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Praise as Defiance in the Face of Suffering and Death

By Catherine Delve, WTC MA Student

Praise as Default

Ever since I was a child, I’ve known something of the power of praise. Praise was a default after my dad walked out, albeit after 24 hours once the initial shock had passed. It seemed something of a rebellious act—my own small act of rebellion in the face of disaster and grief. And it has seemed like this at multiple times since, when all appeared to be lost. Whether close to bankruptcy (a fair few times), or dealing with the onset of a chronic health condition in my 30s (which threatened to lead to confinement to a wheelchair), facing the seemingly impossible has been a regular occurrence in my life, as I’m sure it probably has been in yours too.

When Paul and Silas found themselves in prison in Acts 16:25, facing the injustice and humiliation of a Roman flogging and having their feet restrained in stocks, their response was to praise God. I can’t imagine that this was praise born out of thanksgiving for the situation in which they found themselves. A Roman flogging was not like a tame rap on the knuckles. It was a brutal act; their backs were likely torn and bleeding. They would have been in terrible pain and discomfort. Nonetheless, they continued to believe that God was exactly who he said he was, and they praised him as a result. As they did so, something powerful was released. There was an earthquake and the prison doors flew open! Freedom manifested itself.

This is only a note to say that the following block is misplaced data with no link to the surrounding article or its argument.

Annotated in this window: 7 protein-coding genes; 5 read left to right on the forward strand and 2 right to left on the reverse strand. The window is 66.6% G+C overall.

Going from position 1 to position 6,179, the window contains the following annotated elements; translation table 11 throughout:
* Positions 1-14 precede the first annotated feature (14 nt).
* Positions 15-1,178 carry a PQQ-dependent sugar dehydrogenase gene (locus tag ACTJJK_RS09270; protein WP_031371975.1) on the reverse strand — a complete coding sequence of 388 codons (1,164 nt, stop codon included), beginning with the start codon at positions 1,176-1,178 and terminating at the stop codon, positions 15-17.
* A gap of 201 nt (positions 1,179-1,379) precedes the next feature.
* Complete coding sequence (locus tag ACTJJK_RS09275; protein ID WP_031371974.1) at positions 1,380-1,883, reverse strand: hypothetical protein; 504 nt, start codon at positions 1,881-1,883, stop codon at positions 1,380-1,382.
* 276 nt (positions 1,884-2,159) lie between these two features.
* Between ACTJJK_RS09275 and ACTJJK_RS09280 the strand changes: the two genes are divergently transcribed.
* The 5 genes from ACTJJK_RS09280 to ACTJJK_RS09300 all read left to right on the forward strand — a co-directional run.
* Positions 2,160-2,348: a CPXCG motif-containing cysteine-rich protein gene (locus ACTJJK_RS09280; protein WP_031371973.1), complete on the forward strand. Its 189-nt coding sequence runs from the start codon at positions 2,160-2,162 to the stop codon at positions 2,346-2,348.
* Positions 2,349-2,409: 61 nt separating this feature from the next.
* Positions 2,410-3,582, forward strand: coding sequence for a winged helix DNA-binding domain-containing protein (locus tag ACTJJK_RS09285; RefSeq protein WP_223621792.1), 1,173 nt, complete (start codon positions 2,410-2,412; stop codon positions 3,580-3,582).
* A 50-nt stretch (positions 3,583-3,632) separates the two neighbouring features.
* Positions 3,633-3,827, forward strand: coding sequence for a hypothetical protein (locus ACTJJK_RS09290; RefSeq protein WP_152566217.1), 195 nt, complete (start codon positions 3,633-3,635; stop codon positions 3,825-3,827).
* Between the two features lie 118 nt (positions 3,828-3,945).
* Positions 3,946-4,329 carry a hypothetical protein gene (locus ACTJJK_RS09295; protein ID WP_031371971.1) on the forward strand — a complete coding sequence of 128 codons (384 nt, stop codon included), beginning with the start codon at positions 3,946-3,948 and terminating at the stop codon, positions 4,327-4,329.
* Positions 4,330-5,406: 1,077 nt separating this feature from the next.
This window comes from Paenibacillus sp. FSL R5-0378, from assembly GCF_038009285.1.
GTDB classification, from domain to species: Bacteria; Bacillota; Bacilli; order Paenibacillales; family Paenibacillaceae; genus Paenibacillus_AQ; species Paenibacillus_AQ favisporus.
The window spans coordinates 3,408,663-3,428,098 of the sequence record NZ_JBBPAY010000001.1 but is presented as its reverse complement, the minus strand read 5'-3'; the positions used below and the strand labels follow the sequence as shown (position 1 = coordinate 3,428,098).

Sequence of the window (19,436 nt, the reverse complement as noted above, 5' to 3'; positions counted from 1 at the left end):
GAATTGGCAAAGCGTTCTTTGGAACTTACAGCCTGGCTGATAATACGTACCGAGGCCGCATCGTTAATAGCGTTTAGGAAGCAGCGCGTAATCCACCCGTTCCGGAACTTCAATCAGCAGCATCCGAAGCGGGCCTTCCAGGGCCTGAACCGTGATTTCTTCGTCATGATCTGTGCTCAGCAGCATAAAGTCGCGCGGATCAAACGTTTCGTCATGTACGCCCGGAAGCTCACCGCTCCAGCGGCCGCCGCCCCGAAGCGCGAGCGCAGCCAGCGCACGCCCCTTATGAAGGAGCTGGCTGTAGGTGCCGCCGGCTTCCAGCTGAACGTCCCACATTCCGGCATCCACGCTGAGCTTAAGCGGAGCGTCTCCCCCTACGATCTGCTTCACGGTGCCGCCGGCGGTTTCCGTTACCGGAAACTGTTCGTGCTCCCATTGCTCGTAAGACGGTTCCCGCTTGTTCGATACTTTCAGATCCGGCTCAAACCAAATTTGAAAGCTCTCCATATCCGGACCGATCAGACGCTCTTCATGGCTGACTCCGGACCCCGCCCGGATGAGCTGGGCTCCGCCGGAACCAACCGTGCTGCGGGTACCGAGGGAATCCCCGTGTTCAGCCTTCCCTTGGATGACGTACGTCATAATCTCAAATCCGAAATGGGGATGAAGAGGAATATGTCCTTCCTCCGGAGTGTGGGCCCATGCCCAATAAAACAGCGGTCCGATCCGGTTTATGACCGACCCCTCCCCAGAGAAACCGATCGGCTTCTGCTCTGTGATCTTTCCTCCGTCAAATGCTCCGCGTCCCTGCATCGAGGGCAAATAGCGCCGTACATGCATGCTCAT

In the West, our challenges are normally less extreme, but nonetheless they are real. But now, the unparalleled and testing times we find ourselves in globally as a result of the coronavirus are stretching many of us to our limits, and for many, are extreme. The grief of the loss of loved ones, the feelings of loss of control, the sudden loss of income for so many, and uncertainty about the future presses in on every side. It is so easy at times like this to feel blind-sided by our circumstances and to be overcome by fear or anxiety. Equally, it is easy to question where is God in all of this. Where are you God when I can’t seem to see you or feel you? And indeed, who are you, God? Can I trust that you are good, that your mercy is new every morning?

NT Wright wrote an insightful piece recently (you can read it here), which despite its clickbait title, helpfully encourages us to join God in lamenting the tragedies which overwhelm us. As my friend and OT scholar Matt Lynch has already identified, the charismatic church doesn’t really know how to lament if the lyrics of the top one hundred songs in contemporary Christian music are anything to go by.[1] Now would be as good a time as any other for us to focus on developing this. However, what our tradition is much better at is eschatological hope. Consider some of the songs of the moment: Raise a Hallelujah, Way Maker, God of Revival, Good Grace to name but a few.[2] Much of our sung congregational worship is of this ilk. Perhaps we could even say that this trend in contemporary Christian music has led us to build a somewhat lopsided tradition which knows how to do declaration and hope, but knows less how to do reverence or lament.

In times such as these, this lopsidedness poses challenges and demands that we become more thoughtful and nuanced in what we are singing and why. Sometimes it is very challenging to sing songs of hope when hope is in danger of being drowned out by fear and death. Is it even appropriate to sing songs like this when people are dying, businesses are failing, many of the self-employed have lost their incomes overnight, and victims of domestic violence are in lockdown with their abusers and more at risk than ever? Isn’t this type of worship triumphalistic and naive?